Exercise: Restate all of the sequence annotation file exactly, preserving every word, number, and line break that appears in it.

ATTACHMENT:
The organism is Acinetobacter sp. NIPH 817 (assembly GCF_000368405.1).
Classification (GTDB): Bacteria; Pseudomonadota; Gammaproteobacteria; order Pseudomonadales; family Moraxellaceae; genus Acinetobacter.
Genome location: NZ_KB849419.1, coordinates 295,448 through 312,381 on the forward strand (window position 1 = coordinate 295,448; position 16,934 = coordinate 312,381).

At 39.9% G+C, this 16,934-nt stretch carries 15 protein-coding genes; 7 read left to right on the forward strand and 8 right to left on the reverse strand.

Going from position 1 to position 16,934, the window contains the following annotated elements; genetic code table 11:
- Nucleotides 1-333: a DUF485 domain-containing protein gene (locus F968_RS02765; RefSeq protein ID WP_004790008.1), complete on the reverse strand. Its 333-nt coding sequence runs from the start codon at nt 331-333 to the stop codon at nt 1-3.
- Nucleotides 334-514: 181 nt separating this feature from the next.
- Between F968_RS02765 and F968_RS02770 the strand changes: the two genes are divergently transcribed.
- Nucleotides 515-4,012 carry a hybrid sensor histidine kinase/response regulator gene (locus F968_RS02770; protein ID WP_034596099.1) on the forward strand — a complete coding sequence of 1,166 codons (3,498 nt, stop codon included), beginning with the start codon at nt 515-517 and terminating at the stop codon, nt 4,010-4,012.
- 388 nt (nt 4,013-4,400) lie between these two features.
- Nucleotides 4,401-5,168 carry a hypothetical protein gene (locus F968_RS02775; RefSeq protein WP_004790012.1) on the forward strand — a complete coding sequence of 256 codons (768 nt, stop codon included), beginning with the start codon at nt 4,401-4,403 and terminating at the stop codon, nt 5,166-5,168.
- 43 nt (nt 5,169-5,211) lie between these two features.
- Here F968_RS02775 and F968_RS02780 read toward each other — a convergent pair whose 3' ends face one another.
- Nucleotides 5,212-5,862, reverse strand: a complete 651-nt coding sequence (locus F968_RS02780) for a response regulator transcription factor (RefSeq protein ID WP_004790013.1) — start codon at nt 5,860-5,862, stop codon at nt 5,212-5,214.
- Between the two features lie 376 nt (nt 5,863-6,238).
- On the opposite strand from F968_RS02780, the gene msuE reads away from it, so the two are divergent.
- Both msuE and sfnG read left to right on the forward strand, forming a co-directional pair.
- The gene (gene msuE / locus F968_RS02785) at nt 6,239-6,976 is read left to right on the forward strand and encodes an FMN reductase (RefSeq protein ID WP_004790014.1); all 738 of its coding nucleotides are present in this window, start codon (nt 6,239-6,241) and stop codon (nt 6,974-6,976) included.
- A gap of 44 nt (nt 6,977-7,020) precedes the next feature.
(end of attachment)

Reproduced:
The organism is Acinetobacter sp. NIPH 817 (assembly GCF_000368405.1).
Classification (GTDB): Bacteria; Pseudomonadota; Gammaproteobacteria; order Pseudomonadales; family Moraxellaceae; genus Acinetobacter.
Genome location: NZ_KB849419.1, coordinates 295,448 through 312,381 on the forward strand (window position 1 = coordinate 295,448; position 16,934 = coordinate 312,381).

At 39.9% G+C, this 16,934-nt stretch carries 15 protein-coding genes; 7 read left to right on the forward strand and 8 right to left on the reverse strand.

Going from position 1 to position 16,934, the window contains the following annotated elements; genetic code table 11:
- Nucleotides 1-333: a DUF485 domain-containing protein gene (locus F968_RS02765; RefSeq protein ID WP_004790008.1), complete on the reverse strand. Its 333-nt coding sequence runs from the start codon at nt 331-333 to the stop codon at nt 1-3.
- Nucleotides 334-514: 181 nt separating this feature from the next.
- Between F968_RS02765 and F968_RS02770 the strand changes: the two genes are divergently transcribed.
- Nucleotides 515-4,012 carry a hybrid sensor histidine kinase/response regulator gene (locus F968_RS02770; protein ID WP_034596099.1) on the forward strand — a complete coding sequence of 1,166 codons (3,498 nt, stop codon included), beginning with the start codon at nt 515-517 and terminating at the stop codon, nt 4,010-4,012.
- 388 nt (nt 4,013-4,400) lie between these two features.
- Nucleotides 4,401-5,168 carry a hypothetical protein gene (locus F968_RS02775; RefSeq protein WP_004790012.1) on the forward strand — a complete coding sequence of 256 codons (768 nt, stop codon included), beginning with the start codon at nt 4,401-4,403 and terminating at the stop codon, nt 5,166-5,168.
- 43 nt (nt 5,169-5,211) lie between these two features.
- Here F968_RS02775 and F968_RS02780 read toward each other — a convergent pair whose 3' ends face one another.
- Nucleotides 5,212-5,862, reverse strand: a complete 651-nt coding sequence (locus F968_RS02780) for a response regulator transcription factor (RefSeq protein ID WP_004790013.1) — start codon at nt 5,860-5,862, stop codon at nt 5,212-5,214.
- Between the two features lie 376 nt (nt 5,863-6,238).
- On the opposite strand from F968_RS02780, the gene msuE reads away from it, so the two are divergent.
- Both msuE and sfnG read left to right on the forward strand, forming a co-directional pair.
- The gene (gene msuE / locus F968_RS02785) at nt 6,239-6,976 is read left to right on the forward strand and encodes an FMN reductase (RefSeq protein ID WP_004790014.1); all 738 of its coding nucleotides are present in this window, start codon (nt 6,239-6,241) and stop codon (nt 6,974-6,976) included.
- A gap of 44 nt (nt 6,977-7,020) precedes the next feature.